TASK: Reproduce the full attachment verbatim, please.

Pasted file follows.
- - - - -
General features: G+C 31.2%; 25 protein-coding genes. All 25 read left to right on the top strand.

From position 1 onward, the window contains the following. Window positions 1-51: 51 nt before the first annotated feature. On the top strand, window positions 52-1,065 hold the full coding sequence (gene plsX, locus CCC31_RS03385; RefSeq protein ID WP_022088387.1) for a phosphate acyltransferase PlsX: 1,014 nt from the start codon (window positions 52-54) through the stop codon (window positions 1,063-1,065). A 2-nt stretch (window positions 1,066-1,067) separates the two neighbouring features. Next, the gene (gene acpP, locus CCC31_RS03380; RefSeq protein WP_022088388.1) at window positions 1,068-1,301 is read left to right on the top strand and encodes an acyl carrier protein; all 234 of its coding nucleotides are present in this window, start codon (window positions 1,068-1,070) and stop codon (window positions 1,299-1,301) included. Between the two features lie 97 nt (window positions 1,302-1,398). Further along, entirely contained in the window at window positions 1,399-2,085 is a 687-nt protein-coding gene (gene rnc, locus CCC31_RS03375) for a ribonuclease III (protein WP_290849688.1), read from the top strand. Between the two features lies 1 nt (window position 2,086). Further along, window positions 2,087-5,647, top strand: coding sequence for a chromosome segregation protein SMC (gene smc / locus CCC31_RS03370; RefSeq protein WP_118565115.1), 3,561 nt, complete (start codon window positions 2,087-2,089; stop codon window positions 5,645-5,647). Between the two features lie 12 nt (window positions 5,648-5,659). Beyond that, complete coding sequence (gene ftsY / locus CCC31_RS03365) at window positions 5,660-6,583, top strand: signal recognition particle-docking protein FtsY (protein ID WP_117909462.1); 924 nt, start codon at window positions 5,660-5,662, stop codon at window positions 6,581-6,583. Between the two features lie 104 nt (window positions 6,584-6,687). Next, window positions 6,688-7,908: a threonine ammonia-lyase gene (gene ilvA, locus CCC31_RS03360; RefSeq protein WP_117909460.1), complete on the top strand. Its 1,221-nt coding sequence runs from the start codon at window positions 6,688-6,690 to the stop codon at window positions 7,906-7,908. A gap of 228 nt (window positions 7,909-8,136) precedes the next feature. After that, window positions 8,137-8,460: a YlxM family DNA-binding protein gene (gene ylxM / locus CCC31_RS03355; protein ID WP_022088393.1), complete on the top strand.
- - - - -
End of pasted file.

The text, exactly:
General features: G+C 31.2%; 25 protein-coding genes. All 25 read left to right on the top strand.

From position 1 onward, the window contains the following. Window positions 1-51: 51 nt before the first annotated feature. On the top strand, window positions 52-1,065 hold the full coding sequence (gene plsX, locus CCC31_RS03385; RefSeq protein ID WP_022088387.1) for a phosphate acyltransferase PlsX: 1,014 nt from the start codon (window positions 52-54) through the stop codon (window positions 1,063-1,065). A 2-nt stretch (window positions 1,066-1,067) separates the two neighbouring features. Next, the gene (gene acpP, locus CCC31_RS03380; RefSeq protein WP_022088388.1) at window positions 1,068-1,301 is read left to right on the top strand and encodes an acyl carrier protein; all 234 of its coding nucleotides are present in this window, start codon (window positions 1,068-1,070) and stop codon (window positions 1,299-1,301) included. Between the two features lie 97 nt (window positions 1,302-1,398). Further along, entirely contained in the window at window positions 1,399-2,085 is a 687-nt protein-coding gene (gene rnc, locus CCC31_RS03375) for a ribonuclease III (protein WP_290849688.1), read from the top strand. Between the two features lies 1 nt (window position 2,086). Further along, window positions 2,087-5,647, top strand: coding sequence for a chromosome segregation protein SMC (gene smc / locus CCC31_RS03370; RefSeq protein WP_118565115.1), 3,561 nt, complete (start codon window positions 2,087-2,089; stop codon window positions 5,645-5,647). Between the two features lie 12 nt (window positions 5,648-5,659). Beyond that, complete coding sequence (gene ftsY / locus CCC31_RS03365) at window positions 5,660-6,583, top strand: signal recognition particle-docking protein FtsY (protein ID WP_117909462.1); 924 nt, start codon at window positions 5,660-5,662, stop codon at window positions 6,581-6,583. Between the two features lie 104 nt (window positions 6,584-6,687). Next, window positions 6,688-7,908: a threonine ammonia-lyase gene (gene ilvA, locus CCC31_RS03360; RefSeq protein WP_117909460.1), complete on the top strand. Its 1,221-nt coding sequence runs from the start codon at window positions 6,688-6,690 to the stop codon at window positions 7,906-7,908. A gap of 228 nt (window positions 7,909-8,136) precedes the next feature. After that, window positions 8,137-8,460: a YlxM family DNA-binding protein gene (gene ylxM / locus CCC31_RS03355; protein ID WP_022088393.1), complete on the top strand.